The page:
This is why baked goods made with blackstrap molasses can taste bitter and why blackstrap molasses qualifies as a health food, but regular ol’ molasses does not.

But blackstrap molasses is quite good for you. It’s rich in magnesium, iron, calcium, selenium, and Vitamin B6. In just one tablespoon of blackstrap molasses, you’ll get approximately:

  • 10% of your daily Calcium needs
  • 20% of your daily Iron needs
  • 8-10% of your daily Magnesium needs

Calcium and magnesium are essential for bone health and help in preventing osteoporosis, whereas iron is important for red blood cell health and helps prevent anemia.

Side view of of hot chocolate in two white mugs on a white plate with chocolate squares on it.

Raw Cacao Powder
This hot chocolate is also made with raw cacao powder instead of processed cocoa powder. I don’t think there’s anything wrong with standard cocoa powder and use it often in my baking, but raw cacao powder qualifies as a superfood.

Raw cacao powder is made by cold-pressing unroasted cocoa beans. Cocoa powder is raw cacao that has been roasted at high temperatures. The roasting process changes the the molecular structure of the cocoa bean and removes some of the nutritional content.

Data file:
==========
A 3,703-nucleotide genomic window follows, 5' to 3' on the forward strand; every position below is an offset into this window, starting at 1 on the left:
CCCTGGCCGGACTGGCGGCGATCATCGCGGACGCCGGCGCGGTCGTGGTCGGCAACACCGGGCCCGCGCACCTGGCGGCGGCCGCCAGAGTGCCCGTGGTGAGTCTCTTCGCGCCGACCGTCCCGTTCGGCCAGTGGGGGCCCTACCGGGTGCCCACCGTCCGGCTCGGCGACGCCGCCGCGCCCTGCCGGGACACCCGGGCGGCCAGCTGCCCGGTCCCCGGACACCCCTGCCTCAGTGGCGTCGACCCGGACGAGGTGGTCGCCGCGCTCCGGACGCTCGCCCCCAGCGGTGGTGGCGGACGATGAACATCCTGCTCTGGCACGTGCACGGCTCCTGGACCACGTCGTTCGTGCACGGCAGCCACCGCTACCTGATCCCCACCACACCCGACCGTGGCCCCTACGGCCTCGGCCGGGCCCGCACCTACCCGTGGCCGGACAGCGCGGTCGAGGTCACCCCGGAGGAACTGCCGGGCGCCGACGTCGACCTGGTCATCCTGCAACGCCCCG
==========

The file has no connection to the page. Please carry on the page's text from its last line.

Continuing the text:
Basically, raw cacao powder is unprocessed and packed with healthy enzymes, antioxidants, nutrients, and minerals, while cocoa powder is a much more processed food. Cacao powder is an incredibly rich source of magnesium and is also a good source of fiber, iron, potassium, and even protein!

In 2 1/2 tablespoons of raw cacao powder (the amount in one serving of this hot chocolate), you’ll get approximately:

  • 25% of your daily Magnesium needs
  • 10% of your daily Iron needs
  • 6% of your daily Potassium needs
  • 19% of your daily Fiber needs
  • 4 grams of Protein (surprise!)
Close up overhead view of hot chocolate in a white mug on a white plate.

Secret Ingredient: how is this hot chocolate so creamy?

The answer is arrowroot powder!

Arrowroot (Maranta arundinaceaI) is a starchy tuber native to Southeast Asia and it’s usually processed into a white powdery starch, known as arrowroot powder or arrowroot flour. It’s often used as a thickener in cooking and baking and is gluten-free, grain-free, vegan, and paleo.

In contrast to cornstarch, which is heavily processed and can leave food with a slight chalky aftertaste and slightly opaque look, arrowroot powder is more wholesome, less processed, has no taste, and leaves food looking shiny and glossy.

To thicken arrowroot powder, you treat it similarly to cornstarch. First, make a slurry by mixing the arrowroot powder with a small amount of cold liquid (usually water, but in this recipe, we’re using plant-based milk). Then pour that slurry into your hot chocolate (or sauce, gravy, etc.) at the end of the recipe. In this case, you add the slurry once the hot chocolate is at a rapid simmer and whisk constantly until the hot chocolate has thickened.

Arrowroot powder doesn’t need very much time to thicken and usually thickens more quickly than cornstarch. In fact, in this recipe, the arrowroot powder needs just 30-45 seconds to fully thicken. Resist the temptation to cook it longer, as arrowroot powder tends to break down at higher temperatures and will thus become thin again.